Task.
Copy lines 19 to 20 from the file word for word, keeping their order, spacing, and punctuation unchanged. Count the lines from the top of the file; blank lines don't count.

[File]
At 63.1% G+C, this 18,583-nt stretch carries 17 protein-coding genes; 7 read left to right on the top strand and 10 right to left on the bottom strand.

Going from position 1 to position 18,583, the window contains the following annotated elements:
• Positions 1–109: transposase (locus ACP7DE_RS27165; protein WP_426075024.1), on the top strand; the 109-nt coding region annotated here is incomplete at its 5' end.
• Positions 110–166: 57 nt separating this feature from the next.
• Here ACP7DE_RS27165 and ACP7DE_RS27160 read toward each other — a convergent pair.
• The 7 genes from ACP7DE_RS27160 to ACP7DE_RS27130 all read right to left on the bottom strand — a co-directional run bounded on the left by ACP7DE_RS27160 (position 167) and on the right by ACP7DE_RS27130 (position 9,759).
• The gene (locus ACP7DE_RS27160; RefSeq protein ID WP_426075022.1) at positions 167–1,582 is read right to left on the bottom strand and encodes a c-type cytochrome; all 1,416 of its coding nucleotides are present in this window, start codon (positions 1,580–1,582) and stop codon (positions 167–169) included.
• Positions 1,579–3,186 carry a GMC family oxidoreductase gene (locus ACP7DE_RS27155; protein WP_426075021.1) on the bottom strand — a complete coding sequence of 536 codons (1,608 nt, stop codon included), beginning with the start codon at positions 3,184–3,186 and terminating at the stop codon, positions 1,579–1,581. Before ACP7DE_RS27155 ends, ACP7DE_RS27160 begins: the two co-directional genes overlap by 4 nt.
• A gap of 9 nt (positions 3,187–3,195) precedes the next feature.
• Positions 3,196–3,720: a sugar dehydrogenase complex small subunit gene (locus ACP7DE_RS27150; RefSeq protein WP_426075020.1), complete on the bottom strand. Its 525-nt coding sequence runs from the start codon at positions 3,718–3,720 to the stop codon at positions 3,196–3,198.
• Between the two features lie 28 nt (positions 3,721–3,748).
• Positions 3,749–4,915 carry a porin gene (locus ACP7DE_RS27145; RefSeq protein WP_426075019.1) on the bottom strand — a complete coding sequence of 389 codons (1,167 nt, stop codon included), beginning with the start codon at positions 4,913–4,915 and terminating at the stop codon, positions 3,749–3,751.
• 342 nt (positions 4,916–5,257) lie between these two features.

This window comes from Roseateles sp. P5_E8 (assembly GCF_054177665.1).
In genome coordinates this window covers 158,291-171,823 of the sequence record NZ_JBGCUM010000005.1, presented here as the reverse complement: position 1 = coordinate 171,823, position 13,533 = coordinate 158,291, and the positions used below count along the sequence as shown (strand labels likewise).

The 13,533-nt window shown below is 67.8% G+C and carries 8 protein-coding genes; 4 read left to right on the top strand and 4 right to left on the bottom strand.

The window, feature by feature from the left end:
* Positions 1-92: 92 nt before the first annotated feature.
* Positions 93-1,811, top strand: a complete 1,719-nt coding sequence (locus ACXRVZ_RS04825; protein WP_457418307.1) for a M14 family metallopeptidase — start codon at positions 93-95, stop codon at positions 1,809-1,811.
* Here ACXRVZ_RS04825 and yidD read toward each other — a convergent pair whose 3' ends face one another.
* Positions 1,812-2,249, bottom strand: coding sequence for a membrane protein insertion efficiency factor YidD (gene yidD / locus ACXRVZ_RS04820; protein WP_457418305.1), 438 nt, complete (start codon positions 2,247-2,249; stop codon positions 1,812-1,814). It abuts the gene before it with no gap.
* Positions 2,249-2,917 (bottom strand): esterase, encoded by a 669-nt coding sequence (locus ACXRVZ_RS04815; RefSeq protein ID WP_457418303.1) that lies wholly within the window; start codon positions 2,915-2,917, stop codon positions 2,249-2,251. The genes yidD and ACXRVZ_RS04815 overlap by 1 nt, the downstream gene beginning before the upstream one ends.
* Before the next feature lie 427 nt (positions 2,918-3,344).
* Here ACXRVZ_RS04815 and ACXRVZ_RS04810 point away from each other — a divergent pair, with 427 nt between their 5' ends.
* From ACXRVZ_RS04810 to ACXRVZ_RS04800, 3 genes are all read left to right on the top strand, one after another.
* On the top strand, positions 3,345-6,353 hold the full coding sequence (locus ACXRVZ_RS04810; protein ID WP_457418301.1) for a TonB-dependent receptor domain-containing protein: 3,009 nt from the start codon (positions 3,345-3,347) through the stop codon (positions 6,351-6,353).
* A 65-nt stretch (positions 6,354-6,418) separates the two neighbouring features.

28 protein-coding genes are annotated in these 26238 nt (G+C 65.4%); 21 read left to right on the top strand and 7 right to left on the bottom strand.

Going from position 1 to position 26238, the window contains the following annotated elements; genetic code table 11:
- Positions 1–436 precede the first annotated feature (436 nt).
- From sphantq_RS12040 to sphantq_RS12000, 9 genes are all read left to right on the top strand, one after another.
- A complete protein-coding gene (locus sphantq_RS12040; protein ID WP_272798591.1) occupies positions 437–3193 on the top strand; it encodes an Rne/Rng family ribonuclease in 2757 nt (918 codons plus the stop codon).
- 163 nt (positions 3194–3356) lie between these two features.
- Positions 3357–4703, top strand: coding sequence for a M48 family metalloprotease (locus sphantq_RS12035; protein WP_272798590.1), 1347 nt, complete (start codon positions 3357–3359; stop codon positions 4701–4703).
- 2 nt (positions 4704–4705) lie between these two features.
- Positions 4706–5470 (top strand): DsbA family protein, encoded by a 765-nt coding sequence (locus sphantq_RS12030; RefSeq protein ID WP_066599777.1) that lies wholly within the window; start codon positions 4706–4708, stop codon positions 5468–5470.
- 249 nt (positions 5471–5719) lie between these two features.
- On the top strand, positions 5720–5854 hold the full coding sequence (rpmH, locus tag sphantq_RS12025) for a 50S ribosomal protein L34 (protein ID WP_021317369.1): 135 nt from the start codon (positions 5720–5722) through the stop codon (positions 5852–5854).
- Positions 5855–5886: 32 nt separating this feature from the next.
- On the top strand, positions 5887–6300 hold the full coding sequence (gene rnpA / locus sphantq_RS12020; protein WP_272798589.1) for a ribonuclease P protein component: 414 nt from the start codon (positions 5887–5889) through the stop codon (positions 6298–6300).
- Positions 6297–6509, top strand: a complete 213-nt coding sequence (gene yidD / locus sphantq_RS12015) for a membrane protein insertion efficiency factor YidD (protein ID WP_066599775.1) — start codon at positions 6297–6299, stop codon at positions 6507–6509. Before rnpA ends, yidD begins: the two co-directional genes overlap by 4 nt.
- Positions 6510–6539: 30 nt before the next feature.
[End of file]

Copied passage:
* Positions 93-1,811, top strand: a complete 1,719-nt coding sequence (locus ACXRVZ_RS04825; protein WP_457418307.1) for a M14 family metallopeptidase — start codon at positions 93-95, stop codon at positions 1,809-1,811.
* Here ACXRVZ_RS04825 and yidD read toward each other — a convergent pair whose 3' ends face one another.